Trends and inequities in adolescent childbearing in Latin American and Caribbean countries across generations and over time: a population-based study

Elsevier, The Lancet Child and Adolescent Health, Volume 7, June 2023
Sanhueza A., Costa J.C., Mujica O.J., Carvajal-Velez L., Caffe S., Victora C. et al.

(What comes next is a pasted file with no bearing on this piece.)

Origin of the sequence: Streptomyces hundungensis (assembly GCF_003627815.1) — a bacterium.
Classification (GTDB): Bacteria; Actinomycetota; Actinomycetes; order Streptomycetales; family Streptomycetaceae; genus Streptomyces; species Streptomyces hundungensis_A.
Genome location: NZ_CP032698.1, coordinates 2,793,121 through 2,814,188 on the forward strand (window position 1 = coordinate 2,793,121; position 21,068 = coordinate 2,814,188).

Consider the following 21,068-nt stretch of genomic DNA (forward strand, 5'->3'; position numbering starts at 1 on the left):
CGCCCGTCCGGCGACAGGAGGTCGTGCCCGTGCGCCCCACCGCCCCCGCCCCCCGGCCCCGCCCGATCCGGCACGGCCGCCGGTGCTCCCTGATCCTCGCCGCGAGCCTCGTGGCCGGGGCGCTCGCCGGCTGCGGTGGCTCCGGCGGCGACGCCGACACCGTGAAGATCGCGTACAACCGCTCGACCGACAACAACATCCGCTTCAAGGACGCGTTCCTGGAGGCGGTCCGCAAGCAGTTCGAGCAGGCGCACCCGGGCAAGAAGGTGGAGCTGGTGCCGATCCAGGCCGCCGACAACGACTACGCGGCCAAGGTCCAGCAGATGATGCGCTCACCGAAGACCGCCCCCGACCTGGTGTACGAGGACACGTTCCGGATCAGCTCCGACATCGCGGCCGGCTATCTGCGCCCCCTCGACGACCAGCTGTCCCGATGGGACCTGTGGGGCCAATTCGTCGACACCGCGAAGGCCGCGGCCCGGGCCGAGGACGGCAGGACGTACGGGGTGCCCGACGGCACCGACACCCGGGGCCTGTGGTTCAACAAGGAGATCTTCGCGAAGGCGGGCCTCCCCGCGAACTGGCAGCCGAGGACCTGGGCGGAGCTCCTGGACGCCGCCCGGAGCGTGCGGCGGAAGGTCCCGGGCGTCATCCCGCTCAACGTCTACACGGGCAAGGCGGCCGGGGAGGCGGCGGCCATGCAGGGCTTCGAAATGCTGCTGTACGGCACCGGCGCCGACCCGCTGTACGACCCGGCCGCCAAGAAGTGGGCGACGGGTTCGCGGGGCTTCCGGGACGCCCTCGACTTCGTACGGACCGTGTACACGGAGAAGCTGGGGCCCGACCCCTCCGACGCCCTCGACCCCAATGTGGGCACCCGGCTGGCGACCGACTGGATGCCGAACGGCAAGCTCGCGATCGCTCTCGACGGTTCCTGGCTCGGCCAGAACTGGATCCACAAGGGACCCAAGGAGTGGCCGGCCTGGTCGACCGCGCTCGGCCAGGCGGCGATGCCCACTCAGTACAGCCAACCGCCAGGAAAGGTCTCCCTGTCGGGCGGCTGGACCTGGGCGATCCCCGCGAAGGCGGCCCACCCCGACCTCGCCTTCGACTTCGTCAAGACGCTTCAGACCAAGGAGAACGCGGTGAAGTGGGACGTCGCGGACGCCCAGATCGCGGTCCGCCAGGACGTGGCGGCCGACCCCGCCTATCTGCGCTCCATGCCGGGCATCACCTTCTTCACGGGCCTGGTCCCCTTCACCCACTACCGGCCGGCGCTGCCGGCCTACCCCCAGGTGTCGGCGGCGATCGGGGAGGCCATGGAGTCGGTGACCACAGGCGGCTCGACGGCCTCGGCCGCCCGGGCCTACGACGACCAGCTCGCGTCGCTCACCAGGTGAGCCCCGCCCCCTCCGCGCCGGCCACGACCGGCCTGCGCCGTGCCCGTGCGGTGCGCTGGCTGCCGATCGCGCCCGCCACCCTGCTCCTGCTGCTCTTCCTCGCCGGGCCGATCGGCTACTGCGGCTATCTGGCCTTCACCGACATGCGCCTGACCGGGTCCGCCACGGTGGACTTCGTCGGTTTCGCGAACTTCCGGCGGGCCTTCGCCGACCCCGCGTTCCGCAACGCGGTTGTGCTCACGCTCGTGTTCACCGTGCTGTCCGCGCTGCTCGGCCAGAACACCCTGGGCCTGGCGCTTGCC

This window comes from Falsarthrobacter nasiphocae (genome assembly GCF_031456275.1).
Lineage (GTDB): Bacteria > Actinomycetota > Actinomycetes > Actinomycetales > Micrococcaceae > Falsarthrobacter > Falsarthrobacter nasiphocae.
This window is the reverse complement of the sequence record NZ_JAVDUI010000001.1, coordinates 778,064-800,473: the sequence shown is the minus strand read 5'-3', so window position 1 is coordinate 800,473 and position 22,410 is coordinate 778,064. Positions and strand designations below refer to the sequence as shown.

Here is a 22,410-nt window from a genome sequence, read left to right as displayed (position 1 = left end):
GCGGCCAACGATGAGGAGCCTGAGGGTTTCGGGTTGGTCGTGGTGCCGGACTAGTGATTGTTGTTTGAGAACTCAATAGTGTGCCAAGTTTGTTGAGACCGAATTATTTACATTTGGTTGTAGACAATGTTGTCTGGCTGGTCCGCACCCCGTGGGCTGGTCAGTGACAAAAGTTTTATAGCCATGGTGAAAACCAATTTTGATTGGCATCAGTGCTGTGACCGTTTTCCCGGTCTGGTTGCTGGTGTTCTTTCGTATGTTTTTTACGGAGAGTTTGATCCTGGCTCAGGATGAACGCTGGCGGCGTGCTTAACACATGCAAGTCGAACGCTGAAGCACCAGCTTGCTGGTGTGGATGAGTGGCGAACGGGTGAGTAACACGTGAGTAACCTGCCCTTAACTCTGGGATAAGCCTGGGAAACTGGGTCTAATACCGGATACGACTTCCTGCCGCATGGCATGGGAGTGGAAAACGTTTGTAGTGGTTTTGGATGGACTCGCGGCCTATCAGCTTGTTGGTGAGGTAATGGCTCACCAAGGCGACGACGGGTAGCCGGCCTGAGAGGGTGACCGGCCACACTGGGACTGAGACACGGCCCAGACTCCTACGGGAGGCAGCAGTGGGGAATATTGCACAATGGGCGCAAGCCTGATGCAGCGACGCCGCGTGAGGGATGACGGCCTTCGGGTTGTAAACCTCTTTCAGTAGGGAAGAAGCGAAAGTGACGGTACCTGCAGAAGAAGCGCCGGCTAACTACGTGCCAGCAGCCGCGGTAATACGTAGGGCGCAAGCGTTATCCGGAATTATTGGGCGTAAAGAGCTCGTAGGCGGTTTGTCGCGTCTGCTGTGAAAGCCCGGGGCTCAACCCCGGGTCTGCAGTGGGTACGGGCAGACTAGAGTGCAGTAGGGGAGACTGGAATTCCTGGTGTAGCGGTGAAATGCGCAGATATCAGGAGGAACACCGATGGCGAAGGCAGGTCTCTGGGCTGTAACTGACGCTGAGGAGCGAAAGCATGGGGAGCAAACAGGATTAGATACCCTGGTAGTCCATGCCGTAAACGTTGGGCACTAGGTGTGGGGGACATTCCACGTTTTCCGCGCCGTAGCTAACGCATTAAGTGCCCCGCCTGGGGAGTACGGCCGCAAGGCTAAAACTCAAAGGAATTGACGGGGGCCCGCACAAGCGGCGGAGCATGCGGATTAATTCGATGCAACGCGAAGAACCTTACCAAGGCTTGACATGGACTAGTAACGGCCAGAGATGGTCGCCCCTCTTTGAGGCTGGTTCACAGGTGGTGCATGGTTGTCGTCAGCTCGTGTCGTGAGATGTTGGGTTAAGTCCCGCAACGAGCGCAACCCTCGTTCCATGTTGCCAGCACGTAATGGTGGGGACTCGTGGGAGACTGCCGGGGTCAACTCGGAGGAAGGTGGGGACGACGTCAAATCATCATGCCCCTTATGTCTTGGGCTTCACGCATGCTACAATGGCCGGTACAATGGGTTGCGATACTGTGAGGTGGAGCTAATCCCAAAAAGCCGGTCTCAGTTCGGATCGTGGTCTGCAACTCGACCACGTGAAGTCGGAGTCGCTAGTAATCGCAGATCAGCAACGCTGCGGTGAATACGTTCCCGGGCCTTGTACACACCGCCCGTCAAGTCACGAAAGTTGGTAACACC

Background: Latin America and the Caribbean present the second highest adolescent fertility rate in the world, only after sub-Saharan Africa, and have reached the third position globally in the incidence of motherhood in adolescence. We aimed to explore trends and inequities in adolescent childbearing in the region. Methods: We used nationally representative household surveys from Latin American and Caribbean countries to address trends in early childbearing (proportion of women having their first livebirth before age 18 years) over generations and in adolescent fertility rates (AFRs; livebirths per 1000 women aged 15–19 years) over time. For early childbearing, we analysed the most recent survey conducted since 2010 from 21 countries (2010–20); for AFR, we analysed nine countries with two or more surveys, with the most recent being conducted from 2010 onwards. For both indicators, variance-weighted least-square regression was used to estimate the average absolute changes (AACs) at the national level and by wealth (bottom 40% vs top 60%), urban versus rural residence, and ethnicity. Findings: Among 21 countries studied, we noted a decrease in early childbearing along generations in 13 of them, with declines varying from –0·6 percentage points (95% CI –1·1 to –0·1) in Haiti to –2·7 percentage points (–4·0 to –1·4) in Saint Lucia. We observed increases over generations in Colombia (1·2 percentage points [0·8 to 1·5]) and Mexico (1·3 percentage points [0·5 to 2·0]) and no changes in Bolivia and Honduras. The fastest early childbearing decline occurred among rural women, whereas no clear pattern was observed for wealth groups. Decreasing estimates from oldest to youngest generations were found among Afro-descendants and non-Afro-descendant and non-indigenous groups, but results were mixed for indigenous people. All nine countries with data for AFR presented reductions over time (–0·7 to –6·5 births per 1000 women per year), with the steepest declines observed in Ecuador, Guyana, Guatemala, and the Dominican Republic. In general, adolescents in rural areas and the poorest adolescents had the largest reductions in AFR. If current trends persist, by 2030 most countries will present AFR values ranging between 45 and 89 births per 1000 women, with notable wealth-related inequalities. Interpretation: Our results indicate a reduction in AFR in Latin American and Caribbean countries that was not necessarily accompanied by a decrease in early childbearing overall. Large inequalities both between countries and within countries were observed, with no clear reduction over time. Understanding trends in adolescent childbearing and its determinants is essential for planning and designing programmes to ensure the desired reductions in rates and gaps across population subgroups. Funding: PAHO, Bill & Melinda Gates Foundation, and Wellcome Trust. Translations: For the Spanish and Portuguese translations of the abstract see Supplementary Materials section.